Friday, March 16, 2018
2018 LEGISLATIVE UPDATE: WEEK TEN
The 2018 Regular Session of the Alabama Legislature is rapidly drawing to a close. This week saw both budgets advance to within a single vote of final passage. Since passing the budgets is the only constitutional requirement for a Regular Session—and with many in the State House expecting the session to end no later than March 29th—their passage will likely prompt a downhill dash toward adjournment sine die. With perhaps as few as five or six session days left this year, the window for passing any newly introduced legislation is nearly closed. With so little time left, the relative harmony that has characterized this session is beginning to show signs of strain. Even the Senate, which has functioned extraordinarily well this year, faced two long days of votes this week as well as several brief filibusters. As tempers begin to fray and highly controversial bills that have been delayed come up for debate, many expect late nights in the two weeks ahead.
Budgets Close to Final Passage
General Fund Budget Passes House on Tuesday
The House passed the General Fund budget, which allocates all of the State’s non-education spending for next fiscal year, in only ten minutes on Tuesday by a vote of 98–1. The budget, which originated in the Senate this year, is the largest in a decade at $2.03 billion and exceeds this year’s by roughly $166 million. The single greatest beneficiary of the increase will be the Department of Corrections, which will receive an additional $54 million next year. The additional funds will help fund the hiring of new Corrections personnel and improvements to mental healthcare for inmates. The Department is currently in the remedy phase—with liability already having been found—of a lawsuit in federal court over the quality of mental healthcare provided to inmates. Other significant increases included an additional $8.9 million for the Department of Mental Health, $3.1 million for the Department of Human Resources, and $2.4 million for the Department of Public Health. Because of minor tweaks made to the budget in the House, it will have to go back to the Senate for either a concurrence or a vote to send the budget to a conference committee where a compromise can be worked out.
The House also passed several other budget-related bills on Tuesday, including SB185, sponsored by Senator Clyde Chambliss (R–Prattville), which gives state employees and some county employees a 3 percent pay increase, and SB 215, sponsored by Senator Gerald Dial (R–Lineville), which authorizes a one-time bonus for state retirees equal to $1 for each month employed. Both bills have now been sent to the Governor for her signature.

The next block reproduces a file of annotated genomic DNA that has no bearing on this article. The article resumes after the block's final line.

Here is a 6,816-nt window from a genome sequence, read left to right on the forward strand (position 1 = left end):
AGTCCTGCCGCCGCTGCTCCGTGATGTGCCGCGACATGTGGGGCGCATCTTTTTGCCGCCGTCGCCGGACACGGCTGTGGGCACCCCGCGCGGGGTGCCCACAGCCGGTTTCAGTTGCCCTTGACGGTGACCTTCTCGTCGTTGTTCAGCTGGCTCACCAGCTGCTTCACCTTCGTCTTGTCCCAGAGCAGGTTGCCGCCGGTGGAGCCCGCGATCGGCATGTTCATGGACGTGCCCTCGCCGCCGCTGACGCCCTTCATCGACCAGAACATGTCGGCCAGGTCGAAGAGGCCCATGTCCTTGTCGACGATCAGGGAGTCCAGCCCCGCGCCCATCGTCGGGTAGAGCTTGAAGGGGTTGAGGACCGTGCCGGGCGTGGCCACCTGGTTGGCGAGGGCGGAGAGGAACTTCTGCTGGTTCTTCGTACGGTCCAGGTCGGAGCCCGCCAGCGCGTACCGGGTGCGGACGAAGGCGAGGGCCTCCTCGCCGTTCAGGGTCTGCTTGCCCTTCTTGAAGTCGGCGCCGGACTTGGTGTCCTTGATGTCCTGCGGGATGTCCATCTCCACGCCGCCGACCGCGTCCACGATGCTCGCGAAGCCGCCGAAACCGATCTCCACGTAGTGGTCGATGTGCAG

Education Trust Fund Passes Senate on Thursday
After a nearly two-hour committee meeting on Tuesday during which the Education Trust Fund (“ETF”) budget was worked through in great detail, the Senate took the budget up on Thursday. The Senate passed the ETF budget, which allocates all of the State’s education spending for the next fiscal year, after several hours of debate and several amendments by a vote of 29–0. The budget, which originated in the House this year, is the largest in a decade at $6.6 billion and exceeds this year’s by roughly $216 million. The budget includes significant increases to various programs, including an additional $18.5 million for Alabama’s highly regarded Pre-K program, and $4 million for the Alabama Reading Initiative. Like the General Fund budget, the ETF budget will have to go back to its chamber of origin for a vote to concur or to send it to a conference committee.
The Senate also passed several other budget-related bills on Thursday, including HB174, sponsored by Representative Bill Poole (R–Tuscaloosa), which gives state education employees a 2.5% raise, and HB180, also sponsored by Representative Poole, which appropriated an additional $4 million for the Department of Veterans Affairs for this year.
Rural Broadband Bill Clears Committee
SB149, sponsored by Senator Clay Scofield (R–Guntersville), passed out of the House Committee on Ways and Means Education Wednesday after being substituted. The substituted bill seeks to accelerate private investment in rural broadband by creating a fund from which the Alabama Department of Economic and Community Affairs may issue grants to broadband providers making investments in either unincorporated areas of the state with fewer than 25,000 residents or other areas of the state that are currently unserved by broadband providers. Under the proposed law, the grants could not exceed either $750,000 or 20% of the overall cost of the investment, whichever is less. Proponents of the bill liken bringing broadband to rural parts of the state to the efforts made to electrify those areas in the 20th century. The total amount of grants issued in a single year could not exceed $10 million.